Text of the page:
Speed: Stroke Tempo v Technique

12 years 1 month ago #10426 by Dicko
I wonder if the length of your paddle is more a reflection of strength/age rather than height. I am slightly taller, slightly older and a bit heavier (all muscle of course) and I prefer a blade with more bite as opposed to a smaller blade. I have recently increased the shaft out to 208 from 206 and slightly longer if I use a smaller blade. I suspect that the reason I use a shorter shaft is that I am not strong enough to pull the big blade that I prefer (feels more stable, better bite).
My shorter stockier mates use a longer paddle than I do, but I suspect they are stronger than I am in the arms. I'm sure longer arms means more leverage and harder to pull a big blade. It would be a great article to see what blades and lengths the elite paddlers use. I suspect it is longer shafts with smaller blades.

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12 years 1 month ago #10433 by Rightarmbad
I also work well at 222cm and a slow stroke.
But only in the flat water.

I have plenty of torque at low revolutions.
I still do when on the bike as well.

But to go to a length that is workable in the waves is a problem for me.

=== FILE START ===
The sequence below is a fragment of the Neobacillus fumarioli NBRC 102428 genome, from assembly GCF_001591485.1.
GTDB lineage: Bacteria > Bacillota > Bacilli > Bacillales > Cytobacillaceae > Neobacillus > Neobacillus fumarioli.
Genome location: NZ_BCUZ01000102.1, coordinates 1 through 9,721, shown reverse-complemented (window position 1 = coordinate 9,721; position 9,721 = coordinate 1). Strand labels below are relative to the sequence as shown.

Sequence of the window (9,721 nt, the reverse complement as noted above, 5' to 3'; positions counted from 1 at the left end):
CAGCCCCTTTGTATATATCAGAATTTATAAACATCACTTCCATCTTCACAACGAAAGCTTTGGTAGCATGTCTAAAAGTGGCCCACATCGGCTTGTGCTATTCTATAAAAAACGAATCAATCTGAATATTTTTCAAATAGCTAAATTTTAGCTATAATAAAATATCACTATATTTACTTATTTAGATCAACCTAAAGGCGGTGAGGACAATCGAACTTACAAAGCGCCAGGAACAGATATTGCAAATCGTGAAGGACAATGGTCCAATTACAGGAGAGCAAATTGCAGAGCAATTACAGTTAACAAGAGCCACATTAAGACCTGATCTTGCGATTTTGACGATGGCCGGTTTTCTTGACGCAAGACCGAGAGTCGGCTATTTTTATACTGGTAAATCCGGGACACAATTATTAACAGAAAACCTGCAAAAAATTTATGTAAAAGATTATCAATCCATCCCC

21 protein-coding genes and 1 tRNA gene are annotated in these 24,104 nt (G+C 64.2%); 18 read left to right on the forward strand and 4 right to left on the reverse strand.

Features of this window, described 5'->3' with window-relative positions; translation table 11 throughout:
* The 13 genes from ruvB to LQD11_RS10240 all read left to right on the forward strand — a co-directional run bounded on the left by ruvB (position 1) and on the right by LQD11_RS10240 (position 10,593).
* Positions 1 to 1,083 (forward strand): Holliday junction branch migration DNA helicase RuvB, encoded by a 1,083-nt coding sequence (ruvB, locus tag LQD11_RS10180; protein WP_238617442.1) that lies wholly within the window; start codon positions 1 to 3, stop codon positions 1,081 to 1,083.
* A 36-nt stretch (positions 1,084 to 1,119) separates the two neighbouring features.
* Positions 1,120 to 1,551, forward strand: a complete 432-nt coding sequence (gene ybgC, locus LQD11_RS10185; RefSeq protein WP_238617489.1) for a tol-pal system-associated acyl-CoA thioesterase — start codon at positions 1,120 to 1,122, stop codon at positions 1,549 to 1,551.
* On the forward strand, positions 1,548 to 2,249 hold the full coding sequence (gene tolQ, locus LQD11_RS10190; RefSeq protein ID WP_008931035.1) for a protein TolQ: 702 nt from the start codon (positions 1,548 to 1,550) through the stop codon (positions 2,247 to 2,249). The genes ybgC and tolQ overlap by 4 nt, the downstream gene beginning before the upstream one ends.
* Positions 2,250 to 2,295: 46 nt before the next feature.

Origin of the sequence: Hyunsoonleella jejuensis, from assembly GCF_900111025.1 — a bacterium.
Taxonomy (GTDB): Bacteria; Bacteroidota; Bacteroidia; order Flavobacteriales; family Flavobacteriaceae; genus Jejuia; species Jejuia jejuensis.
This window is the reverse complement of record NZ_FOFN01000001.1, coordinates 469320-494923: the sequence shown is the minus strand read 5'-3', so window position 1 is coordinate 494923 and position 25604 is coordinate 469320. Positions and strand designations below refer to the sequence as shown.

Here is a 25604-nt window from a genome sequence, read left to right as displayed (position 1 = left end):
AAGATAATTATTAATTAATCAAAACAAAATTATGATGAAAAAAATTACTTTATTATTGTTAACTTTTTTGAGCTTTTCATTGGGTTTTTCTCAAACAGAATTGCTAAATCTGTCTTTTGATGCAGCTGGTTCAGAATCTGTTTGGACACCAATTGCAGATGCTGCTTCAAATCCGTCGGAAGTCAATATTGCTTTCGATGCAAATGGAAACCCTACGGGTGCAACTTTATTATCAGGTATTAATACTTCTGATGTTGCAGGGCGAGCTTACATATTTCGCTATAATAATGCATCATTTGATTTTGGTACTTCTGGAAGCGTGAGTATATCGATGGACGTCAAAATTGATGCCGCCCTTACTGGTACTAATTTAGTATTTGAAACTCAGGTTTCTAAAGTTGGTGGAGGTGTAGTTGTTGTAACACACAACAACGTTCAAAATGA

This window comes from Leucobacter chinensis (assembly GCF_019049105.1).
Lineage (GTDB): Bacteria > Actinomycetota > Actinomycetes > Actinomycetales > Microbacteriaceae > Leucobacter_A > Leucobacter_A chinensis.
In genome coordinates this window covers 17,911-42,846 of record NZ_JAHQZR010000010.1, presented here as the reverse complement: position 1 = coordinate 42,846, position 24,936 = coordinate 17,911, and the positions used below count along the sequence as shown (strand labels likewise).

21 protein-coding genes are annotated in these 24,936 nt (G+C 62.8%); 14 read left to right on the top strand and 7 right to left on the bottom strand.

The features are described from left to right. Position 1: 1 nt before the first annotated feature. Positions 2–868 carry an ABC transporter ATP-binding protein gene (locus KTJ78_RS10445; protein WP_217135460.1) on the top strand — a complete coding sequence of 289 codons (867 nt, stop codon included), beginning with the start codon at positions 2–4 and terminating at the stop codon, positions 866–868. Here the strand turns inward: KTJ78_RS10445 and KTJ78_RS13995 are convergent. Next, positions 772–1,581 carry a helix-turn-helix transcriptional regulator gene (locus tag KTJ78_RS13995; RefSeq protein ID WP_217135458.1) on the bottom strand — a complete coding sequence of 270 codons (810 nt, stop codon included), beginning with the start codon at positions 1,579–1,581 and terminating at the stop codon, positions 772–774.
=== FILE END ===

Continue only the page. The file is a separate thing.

Us humans make the most force at a near stall, and the very long blade achieves a good power output for me, it is just impractical to run a paddle like that in the surf.
I also look like a normal paddler at that length.

When I go short enough for the sea, it takes me out of the big slow power range, but not fast enough to put me up into the high revving, low torque, high power range.

I get stuck in nowhere land with not enough torque available and not able to turn it over fast enough to get full power.

If I do 200m stuff, my speed kicks up over 15kmh and I work pretty well, I may even push my paddle out to 207cm for these.

But unfortunately, without wave assistance, I just cannot keep that pace up.

If the swells are running then I have no problems and everything feels as though it gels.
I did a run from out from Kirra the other day with some nice assistance and averaged 15.7kmh and the paddle was nothing but perfect.

But heading out into it the other way was a real chore and no matter what length I used, it just didn't work.
I tried my smaller blade in almost identical conditions and it was no help when going into it either.

It really is a tempo thing, and I am on the bottom of being viable on the cadence I am at, so anything that drops me a little puts me in a bad place.

Under these circumstances, losing leg drive and just using torso twist will shorten my stroke and actually be faster, but it is more tiring on the back and not really sustainable over more than a couple of km.

So the search continues, unless a new carbon boat just lifts my speed up enough for this issue to disappear.

Follow the path of the independent thinker. Expose your ideas to the dangers of controversy. Speak your mind and fear less the label of 'crackpot' than the stigma of conformity. And on issues that are important to you, stand up and be counted at any cost.--- Thomas J. Watson

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